Israel cancels planned peace talks meeting after Fatah-Hamas unity deal announced

Livni calls reconciliation agreement "problematic"; Netanyahu: Abbas chose Hamas, not peace.

Kerry, Livni, Erekat press conference 370 (photo credit: REUTERS/Jonathan Ernst)
Kerry, Livni, Erekat press conference 370
(photo credit: REUTERS/Jonathan Ernst)
The already extremely difficult Israeli-Palestinian negotiations became all the more difficult Wednesday with the announcement of Hamas-Fatah reconciliation.
Soon after the pact, Israel called off a US-brokered meeting scheduled for Wednesday evening with the Palestinians to look for ways to extend the negotiations past the April 29 deadline.
“Abu Mazen [Palestinian Authority President Mahmoud Abbas] needs to choose between peace with Israel and an accord with Hamas,” Prime Minister Binyamin Netanyahu said on Wednesday.
“Abu Mazen chose Hamas, and not peace. Anyone who chooses Hamas does not want peace.”
Netanyahu’s statement came following a meeting in his office on the proper response to the latest Fatah- Hamas stab at reconciliation.
The prime minister has called a special security-cabinet meeting Thursday to discuss Abbas’s latest move and its implications.
Abbas meanwhile responded by saying that the unity pact did not contradict talks with Israel, and that a Palestinian state living alongside Israel remained his aim.
But in Washington, US State Department spokeswoman Jen Psaki said the US was “disappointed” by the move.
Speaking at her daily press briefing, Psaki said US principles on the issue of Palestinian reconciliation have been consistent for decades: Any Palestinian government must “unambiguously and explicitly” commit to nonviolence, recognize Israel and accept previous agreements between the parties.
“The timing was troubling,” she said of the unity pact, “and we were certainly disappointed in the announcement. Absent a clear commitment to those principle outlined, this could seriously complicate our efforts, and the efforts between the parties, to extend the negotiations.”
Psaki said that “it is hard to see how Israel can be expected to negotiate with a government that does not believe in its right to exist.”
She added the “ball is in the Palestinian’s court” to answer whether the three principles that have been long established will be met in the reconciliation pact.
Psaki said there would “obviously be implications” by this move on US aid to the PA , and that the US was going to “watch and see what steps are taken by the Palestinians.”
A senior administration official said the US was given no warning from the Palestinians that the announcement was coming, and that it was “not anticipated.”
During a telephone call Wednesday evening with US Secretary of State John Kerry, whose fervent diplomatic efforts over the last year were dealt a severe setback by this accord, Netanyahu said Abbas’s latest move was no great surprise.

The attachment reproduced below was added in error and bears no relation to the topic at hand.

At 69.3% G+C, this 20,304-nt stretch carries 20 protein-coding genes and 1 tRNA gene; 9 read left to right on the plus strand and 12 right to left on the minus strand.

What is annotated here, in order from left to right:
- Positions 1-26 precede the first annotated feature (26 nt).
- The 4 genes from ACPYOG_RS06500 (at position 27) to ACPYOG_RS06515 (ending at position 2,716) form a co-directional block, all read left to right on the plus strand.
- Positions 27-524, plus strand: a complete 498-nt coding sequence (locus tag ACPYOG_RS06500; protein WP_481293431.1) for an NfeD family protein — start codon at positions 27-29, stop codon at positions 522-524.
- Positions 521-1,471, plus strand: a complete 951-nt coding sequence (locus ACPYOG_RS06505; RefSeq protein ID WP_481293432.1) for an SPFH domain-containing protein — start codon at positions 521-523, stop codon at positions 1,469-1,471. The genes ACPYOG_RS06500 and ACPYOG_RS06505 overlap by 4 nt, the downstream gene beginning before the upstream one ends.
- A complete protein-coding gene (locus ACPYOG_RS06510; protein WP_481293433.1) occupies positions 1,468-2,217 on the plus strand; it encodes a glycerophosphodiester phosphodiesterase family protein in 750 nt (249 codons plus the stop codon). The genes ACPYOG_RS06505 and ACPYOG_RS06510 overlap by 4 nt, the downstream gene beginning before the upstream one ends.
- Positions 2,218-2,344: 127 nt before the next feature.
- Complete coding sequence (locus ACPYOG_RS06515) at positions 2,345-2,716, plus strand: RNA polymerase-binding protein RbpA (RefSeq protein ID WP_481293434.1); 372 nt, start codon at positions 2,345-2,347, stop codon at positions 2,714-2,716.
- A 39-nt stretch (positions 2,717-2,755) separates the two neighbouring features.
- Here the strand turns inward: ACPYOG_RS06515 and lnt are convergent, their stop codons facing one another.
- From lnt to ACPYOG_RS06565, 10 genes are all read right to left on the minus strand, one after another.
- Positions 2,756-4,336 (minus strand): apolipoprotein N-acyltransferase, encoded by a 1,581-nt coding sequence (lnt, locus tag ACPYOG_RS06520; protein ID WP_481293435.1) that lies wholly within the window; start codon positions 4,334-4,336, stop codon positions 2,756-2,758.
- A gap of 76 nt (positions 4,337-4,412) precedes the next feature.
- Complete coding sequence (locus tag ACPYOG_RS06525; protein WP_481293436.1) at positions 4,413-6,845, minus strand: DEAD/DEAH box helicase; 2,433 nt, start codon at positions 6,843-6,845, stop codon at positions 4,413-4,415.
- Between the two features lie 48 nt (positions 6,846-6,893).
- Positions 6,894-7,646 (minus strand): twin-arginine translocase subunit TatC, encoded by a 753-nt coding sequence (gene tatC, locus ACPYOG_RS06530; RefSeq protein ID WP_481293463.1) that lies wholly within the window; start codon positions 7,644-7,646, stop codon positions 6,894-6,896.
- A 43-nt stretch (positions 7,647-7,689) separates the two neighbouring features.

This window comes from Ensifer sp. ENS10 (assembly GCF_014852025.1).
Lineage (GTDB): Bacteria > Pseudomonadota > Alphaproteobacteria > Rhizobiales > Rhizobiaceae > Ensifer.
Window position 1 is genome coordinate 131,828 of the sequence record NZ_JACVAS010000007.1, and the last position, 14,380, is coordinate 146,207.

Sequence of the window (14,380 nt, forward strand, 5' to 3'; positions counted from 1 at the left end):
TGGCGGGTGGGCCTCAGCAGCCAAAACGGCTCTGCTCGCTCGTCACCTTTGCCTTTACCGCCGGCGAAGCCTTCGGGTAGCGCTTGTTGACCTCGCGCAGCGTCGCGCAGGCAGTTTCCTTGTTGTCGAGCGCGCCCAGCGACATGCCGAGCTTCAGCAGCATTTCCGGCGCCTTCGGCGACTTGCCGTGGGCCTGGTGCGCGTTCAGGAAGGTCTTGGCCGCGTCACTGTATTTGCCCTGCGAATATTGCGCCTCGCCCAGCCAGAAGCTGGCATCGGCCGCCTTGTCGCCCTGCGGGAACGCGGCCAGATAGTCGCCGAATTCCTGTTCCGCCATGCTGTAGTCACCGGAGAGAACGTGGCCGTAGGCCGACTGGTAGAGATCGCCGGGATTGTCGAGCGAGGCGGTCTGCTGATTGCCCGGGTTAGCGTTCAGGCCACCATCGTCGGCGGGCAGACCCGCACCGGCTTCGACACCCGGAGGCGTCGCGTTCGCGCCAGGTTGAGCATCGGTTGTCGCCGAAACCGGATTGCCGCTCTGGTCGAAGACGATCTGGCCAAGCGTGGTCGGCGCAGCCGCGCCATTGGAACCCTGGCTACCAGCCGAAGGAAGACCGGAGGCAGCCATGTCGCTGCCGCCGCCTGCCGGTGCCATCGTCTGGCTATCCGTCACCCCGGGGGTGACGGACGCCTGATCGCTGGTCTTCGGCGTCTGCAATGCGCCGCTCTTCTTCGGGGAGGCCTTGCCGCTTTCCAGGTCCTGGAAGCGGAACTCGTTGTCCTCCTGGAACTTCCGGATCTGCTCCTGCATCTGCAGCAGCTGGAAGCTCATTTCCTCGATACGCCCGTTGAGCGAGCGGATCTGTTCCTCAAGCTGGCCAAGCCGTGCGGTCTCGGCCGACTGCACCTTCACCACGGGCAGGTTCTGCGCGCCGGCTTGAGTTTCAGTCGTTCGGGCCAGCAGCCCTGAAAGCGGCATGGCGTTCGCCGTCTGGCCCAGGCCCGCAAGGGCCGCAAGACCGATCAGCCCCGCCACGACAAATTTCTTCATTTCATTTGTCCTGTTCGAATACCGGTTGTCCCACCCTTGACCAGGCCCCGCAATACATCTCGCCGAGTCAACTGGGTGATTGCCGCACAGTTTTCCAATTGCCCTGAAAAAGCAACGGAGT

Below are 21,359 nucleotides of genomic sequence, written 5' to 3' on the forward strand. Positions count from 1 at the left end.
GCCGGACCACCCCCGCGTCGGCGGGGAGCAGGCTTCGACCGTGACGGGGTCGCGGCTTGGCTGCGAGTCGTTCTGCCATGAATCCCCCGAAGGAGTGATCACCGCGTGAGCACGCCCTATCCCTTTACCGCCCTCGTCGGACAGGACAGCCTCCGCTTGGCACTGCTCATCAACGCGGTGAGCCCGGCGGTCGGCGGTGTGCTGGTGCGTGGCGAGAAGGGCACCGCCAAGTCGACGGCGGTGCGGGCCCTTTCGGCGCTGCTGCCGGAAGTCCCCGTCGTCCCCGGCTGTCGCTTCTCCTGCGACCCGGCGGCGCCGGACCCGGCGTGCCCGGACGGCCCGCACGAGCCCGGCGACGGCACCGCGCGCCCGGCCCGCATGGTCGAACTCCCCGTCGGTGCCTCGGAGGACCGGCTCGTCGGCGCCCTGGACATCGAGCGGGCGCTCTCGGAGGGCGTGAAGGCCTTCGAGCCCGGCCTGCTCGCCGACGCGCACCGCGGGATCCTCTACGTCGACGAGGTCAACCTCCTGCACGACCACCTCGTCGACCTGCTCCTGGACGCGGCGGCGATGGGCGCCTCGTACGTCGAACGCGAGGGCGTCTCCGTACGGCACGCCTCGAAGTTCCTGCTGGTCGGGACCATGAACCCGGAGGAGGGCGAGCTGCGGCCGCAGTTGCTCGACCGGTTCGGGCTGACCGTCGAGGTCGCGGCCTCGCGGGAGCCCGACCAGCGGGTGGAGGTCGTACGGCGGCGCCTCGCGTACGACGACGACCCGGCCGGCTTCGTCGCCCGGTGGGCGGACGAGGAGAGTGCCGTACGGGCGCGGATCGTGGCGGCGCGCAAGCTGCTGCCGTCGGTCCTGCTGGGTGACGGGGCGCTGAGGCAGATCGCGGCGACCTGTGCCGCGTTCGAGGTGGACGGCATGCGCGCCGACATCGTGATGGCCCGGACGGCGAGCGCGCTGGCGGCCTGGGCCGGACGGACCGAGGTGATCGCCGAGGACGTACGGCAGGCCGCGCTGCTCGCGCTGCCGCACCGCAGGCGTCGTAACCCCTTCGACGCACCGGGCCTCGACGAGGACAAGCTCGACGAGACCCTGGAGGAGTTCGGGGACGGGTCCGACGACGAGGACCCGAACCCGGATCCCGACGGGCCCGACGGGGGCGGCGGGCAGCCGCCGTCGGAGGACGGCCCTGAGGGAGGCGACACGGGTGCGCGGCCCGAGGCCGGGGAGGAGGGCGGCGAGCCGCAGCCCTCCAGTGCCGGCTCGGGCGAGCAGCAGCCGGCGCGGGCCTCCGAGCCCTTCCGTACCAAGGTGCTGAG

The Palestinian modus operandi, Netanyahu told Kerry, was that as they get close to “decision time” they run away. This pattern has repeated itself numerous times in the past, he added, and when it looked as if the sides were closing in on finding a solution, “the Palestinians jump.”
Psaki said that while Kerry did not speak directly with Abbas, the US team on the ground has spoken to him.
It was not immediately clear whether the cancellation of Wednesday’s meeting was merely a one-day postponement, similar to last week when Israel deferred a planned meeting following the terrorist murder of Baruch Mizrahi on his way to Kiryat Arba, or whether Wednesday’s stalled session was part of what might be a much longer hiatus.
Regarding efforts to negotiate a continuation of the diplomatic talks with the Palestinians beyond their deadline next Tuesday, Netanyahu said earlier in the day that every time the sides get close, Abbas adds new conditions “knowing that Israel cannot accept them.”
On Tuesday, during a meeting with Israeli journalists, Abbas laid out his three conditions for continuing talks with Israel: That Israel release the fourth batch of Palestinian security prisoners, including Israeli-Arabs, and that none of them be deported; that Israel freeze all settlement construction; and that the first three months of the extended talks deal with the borders of a future Palestinian state.
Israel has rejected those conditions.
Justice Minister Tzipi Livni labeled the Fatah-Hamas accord as “very problematic,” and said it harms peace efforts that have been intensive and “an opportunity that has just recently been created.”
Livni said Israel needed to assess the situation and weigh its future steps.
Foreign Minister Avigdor Liberman said that Abbas needs to decide whether he wants to make peace, and with whom.
“It is impossible to make peace both with Israel and Hamas,” he said. “Signing a unity agreement between Fatah and Hamas is signing the end of negotiations between Israel and the Palestinians.”
Michael Wilner contributed to this report from Washington.